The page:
[SOLVED] Looking for an explanation of function composition

Issue

I am reading this tutorial on Haskell. They define function composition as the following:

(.)                     :: (b->c) -> (a->b) -> (a->c)
f . g                   = \ x -> f (g x)

No examples were provided, which I believe would enlighten me as to what is being defined here.

Can someone provide a simple example (with explanation) of how function composition is used?

Solution

Function composition is a way to “compose” two functions together into a single function. Here’s an example:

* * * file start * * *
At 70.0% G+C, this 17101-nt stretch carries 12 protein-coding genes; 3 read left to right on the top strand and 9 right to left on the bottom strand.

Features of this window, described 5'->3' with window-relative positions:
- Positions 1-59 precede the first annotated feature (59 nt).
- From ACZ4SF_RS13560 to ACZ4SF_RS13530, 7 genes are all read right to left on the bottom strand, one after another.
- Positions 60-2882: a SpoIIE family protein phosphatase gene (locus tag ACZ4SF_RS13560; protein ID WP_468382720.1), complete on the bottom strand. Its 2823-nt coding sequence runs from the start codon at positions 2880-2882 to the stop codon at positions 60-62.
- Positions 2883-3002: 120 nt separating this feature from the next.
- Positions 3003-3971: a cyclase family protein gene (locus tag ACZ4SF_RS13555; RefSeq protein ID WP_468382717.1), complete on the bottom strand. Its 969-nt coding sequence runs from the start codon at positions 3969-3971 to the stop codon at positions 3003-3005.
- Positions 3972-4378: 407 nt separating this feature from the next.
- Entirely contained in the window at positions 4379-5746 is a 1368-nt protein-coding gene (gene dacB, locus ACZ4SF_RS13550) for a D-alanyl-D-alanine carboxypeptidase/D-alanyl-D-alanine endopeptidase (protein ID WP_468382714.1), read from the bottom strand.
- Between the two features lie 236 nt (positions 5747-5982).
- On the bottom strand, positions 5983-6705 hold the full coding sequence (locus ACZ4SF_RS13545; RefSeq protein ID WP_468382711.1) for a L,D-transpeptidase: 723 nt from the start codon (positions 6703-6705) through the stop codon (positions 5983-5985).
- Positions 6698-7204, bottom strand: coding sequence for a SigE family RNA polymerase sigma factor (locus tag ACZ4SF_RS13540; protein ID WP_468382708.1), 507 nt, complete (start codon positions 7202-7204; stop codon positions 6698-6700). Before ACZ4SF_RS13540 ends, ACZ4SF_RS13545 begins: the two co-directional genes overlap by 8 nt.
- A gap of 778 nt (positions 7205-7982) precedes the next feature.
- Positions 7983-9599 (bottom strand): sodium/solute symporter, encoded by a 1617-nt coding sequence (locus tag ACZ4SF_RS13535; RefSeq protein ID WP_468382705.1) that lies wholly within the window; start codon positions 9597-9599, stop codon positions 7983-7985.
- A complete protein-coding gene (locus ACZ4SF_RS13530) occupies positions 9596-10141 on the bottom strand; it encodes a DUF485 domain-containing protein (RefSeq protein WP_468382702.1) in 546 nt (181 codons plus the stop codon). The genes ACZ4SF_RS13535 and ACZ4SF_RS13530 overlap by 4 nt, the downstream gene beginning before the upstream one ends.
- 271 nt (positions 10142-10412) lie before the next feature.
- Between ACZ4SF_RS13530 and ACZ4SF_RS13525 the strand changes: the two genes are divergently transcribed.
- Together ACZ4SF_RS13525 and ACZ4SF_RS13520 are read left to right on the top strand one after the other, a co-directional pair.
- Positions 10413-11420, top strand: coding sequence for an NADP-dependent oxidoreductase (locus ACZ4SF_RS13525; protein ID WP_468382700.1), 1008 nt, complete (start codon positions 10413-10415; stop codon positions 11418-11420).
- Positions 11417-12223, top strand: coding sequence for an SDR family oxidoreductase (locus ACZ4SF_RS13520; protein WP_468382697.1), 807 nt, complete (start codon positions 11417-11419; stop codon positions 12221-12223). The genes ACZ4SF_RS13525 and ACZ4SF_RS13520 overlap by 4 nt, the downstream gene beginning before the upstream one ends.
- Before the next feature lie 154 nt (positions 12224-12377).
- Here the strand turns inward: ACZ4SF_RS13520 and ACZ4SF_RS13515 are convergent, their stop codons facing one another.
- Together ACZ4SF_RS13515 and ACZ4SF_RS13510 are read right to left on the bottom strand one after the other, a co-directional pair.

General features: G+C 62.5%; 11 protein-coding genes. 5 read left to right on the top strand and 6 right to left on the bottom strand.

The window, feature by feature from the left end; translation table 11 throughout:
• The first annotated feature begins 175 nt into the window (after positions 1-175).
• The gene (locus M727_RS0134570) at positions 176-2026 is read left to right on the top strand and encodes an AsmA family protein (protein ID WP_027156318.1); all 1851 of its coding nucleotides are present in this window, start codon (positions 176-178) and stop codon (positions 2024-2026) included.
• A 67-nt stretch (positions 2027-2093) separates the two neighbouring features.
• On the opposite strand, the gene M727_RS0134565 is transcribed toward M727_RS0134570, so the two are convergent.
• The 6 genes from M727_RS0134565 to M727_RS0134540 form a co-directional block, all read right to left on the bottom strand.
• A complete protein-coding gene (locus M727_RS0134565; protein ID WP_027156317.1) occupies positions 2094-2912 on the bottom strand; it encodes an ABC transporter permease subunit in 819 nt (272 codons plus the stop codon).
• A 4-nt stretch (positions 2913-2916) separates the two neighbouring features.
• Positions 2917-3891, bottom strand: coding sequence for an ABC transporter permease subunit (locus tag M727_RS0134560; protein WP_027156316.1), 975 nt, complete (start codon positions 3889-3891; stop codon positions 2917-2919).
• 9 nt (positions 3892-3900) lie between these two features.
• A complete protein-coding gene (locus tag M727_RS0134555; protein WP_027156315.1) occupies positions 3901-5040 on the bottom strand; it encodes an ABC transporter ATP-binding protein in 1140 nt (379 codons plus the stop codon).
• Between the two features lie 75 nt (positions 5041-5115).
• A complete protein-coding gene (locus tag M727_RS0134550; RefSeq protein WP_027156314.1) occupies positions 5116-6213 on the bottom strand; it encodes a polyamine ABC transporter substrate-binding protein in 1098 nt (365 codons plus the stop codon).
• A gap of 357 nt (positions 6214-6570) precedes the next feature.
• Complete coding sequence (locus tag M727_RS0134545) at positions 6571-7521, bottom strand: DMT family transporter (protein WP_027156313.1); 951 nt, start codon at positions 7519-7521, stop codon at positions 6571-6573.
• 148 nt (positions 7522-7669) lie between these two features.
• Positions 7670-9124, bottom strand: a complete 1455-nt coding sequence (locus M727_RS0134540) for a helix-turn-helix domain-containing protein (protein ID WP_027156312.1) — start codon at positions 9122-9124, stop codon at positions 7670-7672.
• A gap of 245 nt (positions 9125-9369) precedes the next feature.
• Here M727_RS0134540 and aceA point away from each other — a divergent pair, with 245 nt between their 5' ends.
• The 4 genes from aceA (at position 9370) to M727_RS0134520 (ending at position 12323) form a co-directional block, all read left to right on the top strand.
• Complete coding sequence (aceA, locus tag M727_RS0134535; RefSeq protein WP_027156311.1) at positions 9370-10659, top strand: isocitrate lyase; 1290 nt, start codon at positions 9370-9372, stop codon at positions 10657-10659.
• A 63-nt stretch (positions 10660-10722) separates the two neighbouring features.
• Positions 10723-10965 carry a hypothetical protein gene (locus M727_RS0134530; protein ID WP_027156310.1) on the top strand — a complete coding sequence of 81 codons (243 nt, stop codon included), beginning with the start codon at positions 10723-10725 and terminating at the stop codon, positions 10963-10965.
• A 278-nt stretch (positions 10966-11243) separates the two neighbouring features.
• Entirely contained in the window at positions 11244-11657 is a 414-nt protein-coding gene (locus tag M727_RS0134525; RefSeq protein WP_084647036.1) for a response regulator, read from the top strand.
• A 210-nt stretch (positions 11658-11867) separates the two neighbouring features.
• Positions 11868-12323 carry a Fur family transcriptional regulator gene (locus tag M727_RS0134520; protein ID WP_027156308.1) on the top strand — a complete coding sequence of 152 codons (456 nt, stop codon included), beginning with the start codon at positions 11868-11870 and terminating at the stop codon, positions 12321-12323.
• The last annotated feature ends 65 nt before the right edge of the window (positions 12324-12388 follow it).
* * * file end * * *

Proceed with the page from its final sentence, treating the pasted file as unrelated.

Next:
Say you have these functions:

even :: Int -> Bool
not :: Bool -> Bool

and you want to define your own myOdd :: Int -> Bool function using the two above.

The obvious way to do this is the following:

myOdd :: Int -> Bool
myOdd x = not (even x)

But this can be done more succinctly using function composition:

myOdd :: Int -> Bool
myOdd = not . even

The myOdd functions behave exactly the same, but the second one is created by “glue-ing” two functions together.

A scenario where this is especially useful is to remove the need for an explicit lambda. E.g:

map (\x -> not (even x)) [1..9]

can be rewritten to:

map (not . even) [1..9]

A bit shorter, less room for errors.

Answered By – Tom Lokhorst

Answer Checked By – Senaida (BugsFixing Volunteer)

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